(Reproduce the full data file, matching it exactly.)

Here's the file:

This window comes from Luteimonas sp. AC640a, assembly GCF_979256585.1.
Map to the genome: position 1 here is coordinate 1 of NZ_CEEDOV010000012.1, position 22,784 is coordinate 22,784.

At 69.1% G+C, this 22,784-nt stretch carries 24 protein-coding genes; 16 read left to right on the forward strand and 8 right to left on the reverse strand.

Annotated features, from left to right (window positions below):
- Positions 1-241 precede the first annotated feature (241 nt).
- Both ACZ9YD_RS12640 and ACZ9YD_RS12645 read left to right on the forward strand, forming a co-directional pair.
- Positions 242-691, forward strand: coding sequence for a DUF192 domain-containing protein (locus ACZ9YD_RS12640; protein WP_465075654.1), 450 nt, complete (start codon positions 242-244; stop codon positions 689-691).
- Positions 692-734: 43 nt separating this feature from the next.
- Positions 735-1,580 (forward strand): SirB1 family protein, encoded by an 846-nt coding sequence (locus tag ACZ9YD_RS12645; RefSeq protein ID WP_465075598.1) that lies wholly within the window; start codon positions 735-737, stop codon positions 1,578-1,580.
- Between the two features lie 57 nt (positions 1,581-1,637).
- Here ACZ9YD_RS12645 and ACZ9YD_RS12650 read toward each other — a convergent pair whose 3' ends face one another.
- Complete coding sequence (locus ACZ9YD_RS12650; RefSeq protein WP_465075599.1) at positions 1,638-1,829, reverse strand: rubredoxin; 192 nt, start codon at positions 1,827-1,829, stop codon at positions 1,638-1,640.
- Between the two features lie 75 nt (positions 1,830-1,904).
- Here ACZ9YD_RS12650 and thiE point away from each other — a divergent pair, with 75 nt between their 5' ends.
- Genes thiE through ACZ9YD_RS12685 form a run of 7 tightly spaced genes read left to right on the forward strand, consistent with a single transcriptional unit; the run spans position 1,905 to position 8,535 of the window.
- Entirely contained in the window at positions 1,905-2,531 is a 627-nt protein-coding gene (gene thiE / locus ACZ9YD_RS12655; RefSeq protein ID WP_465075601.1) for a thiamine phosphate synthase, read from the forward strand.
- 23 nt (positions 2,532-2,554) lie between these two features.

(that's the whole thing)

This window comes from Luteimonas sp. AC640a, assembly GCF_979256585.1.
Map to the genome: position 1 here is coordinate 1 of NZ_CEEDOV010000012.1, position 22,784 is coordinate 22,784.

At 69.1% G+C, this 22,784-nt stretch carries 24 protein-coding genes; 16 read left to right on the forward strand and 8 right to left on the reverse strand.

Annotated features, from left to right (window positions below):
- Positions 1-241 precede the first annotated feature (241 nt).
- Both ACZ9YD_RS12640 and ACZ9YD_RS12645 read left to right on the forward strand, forming a co-directional pair.
- Positions 242-691, forward strand: coding sequence for a DUF192 domain-containing protein (locus ACZ9YD_RS12640; protein WP_465075654.1), 450 nt, complete (start codon positions 242-244; stop codon positions 689-691).
- Positions 692-734: 43 nt separating this feature from the next.
- Positions 735-1,580 (forward strand): SirB1 family protein, encoded by an 846-nt coding sequence (locus tag ACZ9YD_RS12645; RefSeq protein ID WP_465075598.1) that lies wholly within the window; start codon positions 735-737, stop codon positions 1,578-1,580.
- Between the two features lie 57 nt (positions 1,581-1,637).
- Here ACZ9YD_RS12645 and ACZ9YD_RS12650 read toward each other — a convergent pair whose 3' ends face one another.
- Complete coding sequence (locus ACZ9YD_RS12650; RefSeq protein WP_465075599.1) at positions 1,638-1,829, reverse strand: rubredoxin; 192 nt, start codon at positions 1,827-1,829, stop codon at positions 1,638-1,640.
- Between the two features lie 75 nt (positions 1,830-1,904).
- Here ACZ9YD_RS12650 and thiE point away from each other — a divergent pair, with 75 nt between their 5' ends.
- Genes thiE through ACZ9YD_RS12685 form a run of 7 tightly spaced genes read left to right on the forward strand, consistent with a single transcriptional unit; the run spans position 1,905 to position 8,535 of the window.
- Entirely contained in the window at positions 1,905-2,531 is a 627-nt protein-coding gene (gene thiE / locus ACZ9YD_RS12655; RefSeq protein ID WP_465075601.1) for a thiamine phosphate synthase, read from the forward strand.
- 23 nt (positions 2,532-2,554) lie between these two features.